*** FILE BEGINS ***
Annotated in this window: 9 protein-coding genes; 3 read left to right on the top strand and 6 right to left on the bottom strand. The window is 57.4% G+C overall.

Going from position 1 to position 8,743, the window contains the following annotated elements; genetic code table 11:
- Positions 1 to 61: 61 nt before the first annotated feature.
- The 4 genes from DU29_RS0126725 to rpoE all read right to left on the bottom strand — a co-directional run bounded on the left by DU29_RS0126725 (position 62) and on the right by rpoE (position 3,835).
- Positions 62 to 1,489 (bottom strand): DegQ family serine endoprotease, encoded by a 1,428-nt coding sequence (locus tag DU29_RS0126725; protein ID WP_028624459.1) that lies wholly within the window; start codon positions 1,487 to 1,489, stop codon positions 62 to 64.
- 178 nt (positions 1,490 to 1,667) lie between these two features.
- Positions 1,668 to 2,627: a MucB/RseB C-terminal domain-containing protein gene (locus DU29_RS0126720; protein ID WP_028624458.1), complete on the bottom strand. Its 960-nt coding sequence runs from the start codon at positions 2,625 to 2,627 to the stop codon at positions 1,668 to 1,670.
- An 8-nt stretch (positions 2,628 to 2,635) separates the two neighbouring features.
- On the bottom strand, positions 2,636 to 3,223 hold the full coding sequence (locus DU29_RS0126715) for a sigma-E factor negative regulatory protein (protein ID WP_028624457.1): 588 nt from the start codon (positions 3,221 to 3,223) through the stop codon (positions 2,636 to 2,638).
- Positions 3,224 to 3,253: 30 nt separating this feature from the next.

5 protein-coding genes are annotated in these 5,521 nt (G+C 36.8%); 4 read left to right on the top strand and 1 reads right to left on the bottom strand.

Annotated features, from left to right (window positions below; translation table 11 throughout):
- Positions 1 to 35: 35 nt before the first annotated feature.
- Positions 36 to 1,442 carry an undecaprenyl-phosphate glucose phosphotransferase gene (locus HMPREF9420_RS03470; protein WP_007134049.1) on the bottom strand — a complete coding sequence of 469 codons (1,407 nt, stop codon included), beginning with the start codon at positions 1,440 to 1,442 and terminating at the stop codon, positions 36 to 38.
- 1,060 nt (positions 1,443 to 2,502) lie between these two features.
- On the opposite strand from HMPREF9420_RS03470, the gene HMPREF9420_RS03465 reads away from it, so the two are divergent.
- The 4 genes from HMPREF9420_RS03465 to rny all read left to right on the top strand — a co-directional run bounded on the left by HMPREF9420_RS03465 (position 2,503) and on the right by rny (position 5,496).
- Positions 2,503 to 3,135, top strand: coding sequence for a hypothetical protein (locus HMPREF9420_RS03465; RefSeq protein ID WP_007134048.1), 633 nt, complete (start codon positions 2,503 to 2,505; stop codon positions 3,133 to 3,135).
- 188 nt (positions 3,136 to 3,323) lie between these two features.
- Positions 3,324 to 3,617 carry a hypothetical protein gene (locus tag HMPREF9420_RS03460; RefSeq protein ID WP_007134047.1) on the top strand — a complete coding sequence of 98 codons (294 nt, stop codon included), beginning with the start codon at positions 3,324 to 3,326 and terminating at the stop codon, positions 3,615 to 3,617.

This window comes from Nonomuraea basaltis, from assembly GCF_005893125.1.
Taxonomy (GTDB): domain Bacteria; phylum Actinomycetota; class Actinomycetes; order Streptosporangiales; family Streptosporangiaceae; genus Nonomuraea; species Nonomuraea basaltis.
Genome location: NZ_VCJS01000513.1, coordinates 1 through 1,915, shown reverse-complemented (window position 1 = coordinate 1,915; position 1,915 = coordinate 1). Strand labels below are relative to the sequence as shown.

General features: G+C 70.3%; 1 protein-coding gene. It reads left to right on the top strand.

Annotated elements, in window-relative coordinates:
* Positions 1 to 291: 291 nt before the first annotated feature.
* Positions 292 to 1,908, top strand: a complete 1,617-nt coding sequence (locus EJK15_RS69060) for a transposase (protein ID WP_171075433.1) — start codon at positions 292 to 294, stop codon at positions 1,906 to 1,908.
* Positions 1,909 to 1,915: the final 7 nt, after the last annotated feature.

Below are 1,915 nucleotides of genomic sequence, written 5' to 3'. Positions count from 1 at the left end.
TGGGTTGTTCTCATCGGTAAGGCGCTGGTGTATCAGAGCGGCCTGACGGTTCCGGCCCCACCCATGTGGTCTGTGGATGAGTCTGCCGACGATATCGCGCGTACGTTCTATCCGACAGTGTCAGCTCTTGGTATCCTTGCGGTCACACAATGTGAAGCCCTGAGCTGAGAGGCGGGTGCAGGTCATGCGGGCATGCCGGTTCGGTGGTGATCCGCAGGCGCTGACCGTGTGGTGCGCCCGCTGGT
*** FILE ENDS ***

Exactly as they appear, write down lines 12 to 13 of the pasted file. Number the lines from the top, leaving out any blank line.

Annotated features, from left to right (window positions below; translation table 11 throughout):
- Positions 1 to 35: 35 nt before the first annotated feature.